While being intense in adding/substracting is what puts "Power Grid" along the heavier games, this is actually simpler to overcome (you get used to it and/or you use a calculator) than what makes other games heavy. With Puerto Rico you need to learn the behavior of a lot of "buildings" over the course of a few games. The same goes for Agricola, Caylus, El Grande (the cards), Race for the Galaxy and most "top 10 games". All in all, Power Grid is likely your safest shot at the big games.
In Power Grid the turn order of each phase is arranged to help the trailing players catch up with the leader. Trailing players get to purchase fuel first (driving fuel prices up for the leading players), get to expand their network first (avoiding being blocked by leading players) and go last at the power plant auction (meaning they get to auction for the best power plants, and possibly with less competition). This can help the game be more friendly to the newcomer. Overall, Power Grid's designers were very, very careful about balance.
Power Grid is a little fiddly in that the setup changes according to the number of players, turn order changes to favour trailing players, and certain special things happen when going from one of the 3 phases to the next. You are likely to miss a couple rules at your first couple games (I did, and I've more complex games), but even then those first games will be quite fun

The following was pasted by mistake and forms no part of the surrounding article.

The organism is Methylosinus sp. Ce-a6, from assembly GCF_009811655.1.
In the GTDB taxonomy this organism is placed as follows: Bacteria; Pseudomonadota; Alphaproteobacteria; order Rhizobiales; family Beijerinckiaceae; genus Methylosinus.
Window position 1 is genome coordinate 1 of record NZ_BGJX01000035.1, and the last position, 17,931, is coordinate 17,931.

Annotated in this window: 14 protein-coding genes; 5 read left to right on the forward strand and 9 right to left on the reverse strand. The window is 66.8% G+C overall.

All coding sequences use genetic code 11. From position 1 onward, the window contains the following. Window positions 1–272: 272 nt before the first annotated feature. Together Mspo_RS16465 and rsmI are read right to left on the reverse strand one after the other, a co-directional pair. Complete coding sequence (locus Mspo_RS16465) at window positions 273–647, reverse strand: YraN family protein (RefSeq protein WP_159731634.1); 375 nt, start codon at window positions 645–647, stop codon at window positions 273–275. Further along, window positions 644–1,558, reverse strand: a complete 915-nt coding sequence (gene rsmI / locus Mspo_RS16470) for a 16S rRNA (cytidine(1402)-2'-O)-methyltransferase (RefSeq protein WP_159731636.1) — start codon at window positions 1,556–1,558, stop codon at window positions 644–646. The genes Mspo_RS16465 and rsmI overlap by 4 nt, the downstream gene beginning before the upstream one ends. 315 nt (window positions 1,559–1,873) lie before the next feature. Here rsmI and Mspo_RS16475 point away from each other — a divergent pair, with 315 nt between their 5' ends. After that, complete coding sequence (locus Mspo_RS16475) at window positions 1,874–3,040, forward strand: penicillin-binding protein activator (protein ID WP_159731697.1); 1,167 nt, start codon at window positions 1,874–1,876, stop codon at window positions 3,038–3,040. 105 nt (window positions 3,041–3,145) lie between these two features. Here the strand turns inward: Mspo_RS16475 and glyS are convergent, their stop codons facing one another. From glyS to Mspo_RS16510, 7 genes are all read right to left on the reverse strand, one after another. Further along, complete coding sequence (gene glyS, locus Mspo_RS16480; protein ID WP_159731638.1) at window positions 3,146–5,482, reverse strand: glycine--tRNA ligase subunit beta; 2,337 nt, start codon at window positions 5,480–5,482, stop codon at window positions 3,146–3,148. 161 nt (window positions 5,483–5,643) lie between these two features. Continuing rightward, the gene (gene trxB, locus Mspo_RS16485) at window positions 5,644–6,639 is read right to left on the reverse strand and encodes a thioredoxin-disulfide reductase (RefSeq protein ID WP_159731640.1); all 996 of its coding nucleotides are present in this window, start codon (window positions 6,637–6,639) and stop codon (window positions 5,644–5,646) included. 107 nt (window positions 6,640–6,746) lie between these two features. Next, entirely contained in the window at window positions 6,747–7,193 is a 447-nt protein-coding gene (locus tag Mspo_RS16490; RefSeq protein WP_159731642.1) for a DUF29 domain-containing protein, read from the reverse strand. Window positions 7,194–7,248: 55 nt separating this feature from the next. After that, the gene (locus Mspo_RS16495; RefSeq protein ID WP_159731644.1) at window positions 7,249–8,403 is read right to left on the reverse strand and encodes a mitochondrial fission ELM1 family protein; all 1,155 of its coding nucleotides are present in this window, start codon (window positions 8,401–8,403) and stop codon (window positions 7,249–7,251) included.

The game is tense. The auctions for power plants are tense. Purchasing fuels (carbon, oil, garbage, uranium) is also tense (because you don't want to be left out with the higher prices) and so is expanding your network (you don't want to be blocked from the cities you need)
If you fall in love with power grid, its very unlikely you'll ever get tired of it. The fact that the map is two sided (Germany on one side, US on the other) helps to that. I've grown tired of Puerto Rico (the former #1 game), but I don't envision getting bored of Power Grid any time soon. In the long run, you may want some of the many available expansions, which cost from $10 to $14 and offer lots of new maps (France and Italy, China and Korea, Central Europe) and a different deck of Power Plants.